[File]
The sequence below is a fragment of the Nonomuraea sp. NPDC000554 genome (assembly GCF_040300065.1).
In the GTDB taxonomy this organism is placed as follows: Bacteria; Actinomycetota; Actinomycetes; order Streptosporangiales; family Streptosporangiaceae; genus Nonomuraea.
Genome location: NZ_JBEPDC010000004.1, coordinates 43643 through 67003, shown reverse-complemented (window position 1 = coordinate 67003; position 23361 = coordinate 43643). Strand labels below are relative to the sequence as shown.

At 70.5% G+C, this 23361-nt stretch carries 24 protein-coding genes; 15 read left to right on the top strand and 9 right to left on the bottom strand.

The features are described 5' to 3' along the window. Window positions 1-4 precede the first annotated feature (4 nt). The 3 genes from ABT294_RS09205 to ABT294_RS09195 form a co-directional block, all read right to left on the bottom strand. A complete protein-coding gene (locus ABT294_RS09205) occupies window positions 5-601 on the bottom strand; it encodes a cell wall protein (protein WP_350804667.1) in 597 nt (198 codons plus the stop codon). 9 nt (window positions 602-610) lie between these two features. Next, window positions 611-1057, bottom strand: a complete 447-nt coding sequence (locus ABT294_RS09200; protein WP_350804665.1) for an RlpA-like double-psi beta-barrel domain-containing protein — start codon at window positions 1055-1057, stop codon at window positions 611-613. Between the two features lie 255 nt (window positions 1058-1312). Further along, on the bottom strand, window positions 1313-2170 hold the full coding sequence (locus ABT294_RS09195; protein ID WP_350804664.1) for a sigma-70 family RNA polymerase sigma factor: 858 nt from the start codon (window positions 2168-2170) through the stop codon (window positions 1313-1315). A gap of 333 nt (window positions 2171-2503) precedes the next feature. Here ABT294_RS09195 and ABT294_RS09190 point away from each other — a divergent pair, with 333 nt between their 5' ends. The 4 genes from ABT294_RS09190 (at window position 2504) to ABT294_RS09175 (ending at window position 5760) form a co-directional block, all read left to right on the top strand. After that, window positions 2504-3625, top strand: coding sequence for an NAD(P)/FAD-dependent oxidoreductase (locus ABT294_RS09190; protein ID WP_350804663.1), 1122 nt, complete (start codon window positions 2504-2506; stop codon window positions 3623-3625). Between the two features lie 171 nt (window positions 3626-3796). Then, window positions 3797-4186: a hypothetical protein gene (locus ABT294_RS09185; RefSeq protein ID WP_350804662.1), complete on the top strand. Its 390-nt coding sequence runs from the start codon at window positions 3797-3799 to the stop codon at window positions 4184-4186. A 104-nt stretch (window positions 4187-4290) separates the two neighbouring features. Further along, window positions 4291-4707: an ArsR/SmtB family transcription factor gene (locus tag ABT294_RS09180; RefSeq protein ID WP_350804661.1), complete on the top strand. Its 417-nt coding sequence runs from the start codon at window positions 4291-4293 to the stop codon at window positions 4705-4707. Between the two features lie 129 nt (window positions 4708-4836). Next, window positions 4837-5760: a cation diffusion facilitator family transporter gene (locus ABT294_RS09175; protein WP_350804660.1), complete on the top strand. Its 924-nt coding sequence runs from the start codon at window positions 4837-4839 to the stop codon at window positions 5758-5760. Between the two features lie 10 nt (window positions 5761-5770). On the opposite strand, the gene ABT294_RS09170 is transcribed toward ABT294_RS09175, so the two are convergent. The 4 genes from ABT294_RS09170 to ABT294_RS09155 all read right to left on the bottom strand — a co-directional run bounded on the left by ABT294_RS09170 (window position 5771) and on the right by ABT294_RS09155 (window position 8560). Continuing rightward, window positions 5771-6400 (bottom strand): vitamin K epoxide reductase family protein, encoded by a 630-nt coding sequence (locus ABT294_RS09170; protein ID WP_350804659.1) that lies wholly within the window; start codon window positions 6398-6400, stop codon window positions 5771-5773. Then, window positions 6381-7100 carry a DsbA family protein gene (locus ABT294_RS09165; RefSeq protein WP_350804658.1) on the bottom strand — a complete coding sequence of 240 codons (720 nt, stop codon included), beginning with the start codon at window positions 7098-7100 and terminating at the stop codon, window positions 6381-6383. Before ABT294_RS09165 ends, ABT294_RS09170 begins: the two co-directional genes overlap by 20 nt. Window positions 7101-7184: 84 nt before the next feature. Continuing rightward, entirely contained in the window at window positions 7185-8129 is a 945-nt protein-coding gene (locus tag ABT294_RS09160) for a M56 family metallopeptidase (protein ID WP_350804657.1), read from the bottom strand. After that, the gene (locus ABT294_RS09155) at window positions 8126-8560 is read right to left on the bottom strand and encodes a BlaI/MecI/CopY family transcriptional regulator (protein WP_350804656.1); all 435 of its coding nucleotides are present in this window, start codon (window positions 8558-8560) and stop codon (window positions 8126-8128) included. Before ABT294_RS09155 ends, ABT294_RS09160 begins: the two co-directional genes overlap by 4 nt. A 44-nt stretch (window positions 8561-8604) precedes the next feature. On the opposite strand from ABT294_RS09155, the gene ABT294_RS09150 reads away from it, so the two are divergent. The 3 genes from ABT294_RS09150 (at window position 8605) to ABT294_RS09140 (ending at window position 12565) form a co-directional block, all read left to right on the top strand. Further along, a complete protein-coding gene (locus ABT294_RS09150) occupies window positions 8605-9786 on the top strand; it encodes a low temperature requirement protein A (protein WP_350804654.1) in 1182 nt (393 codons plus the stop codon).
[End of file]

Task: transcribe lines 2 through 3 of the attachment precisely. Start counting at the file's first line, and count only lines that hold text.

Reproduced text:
In the GTDB taxonomy this organism is placed as follows: Bacteria; Actinomycetota; Actinomycetes; order Streptosporangiales; family Streptosporangiaceae; genus Nonomuraea.
Genome location: NZ_JBEPDC010000004.1, coordinates 43643 through 67003, shown reverse-complemented (window position 1 = coordinate 67003; position 23361 = coordinate 43643). Strand labels below are relative to the sequence as shown.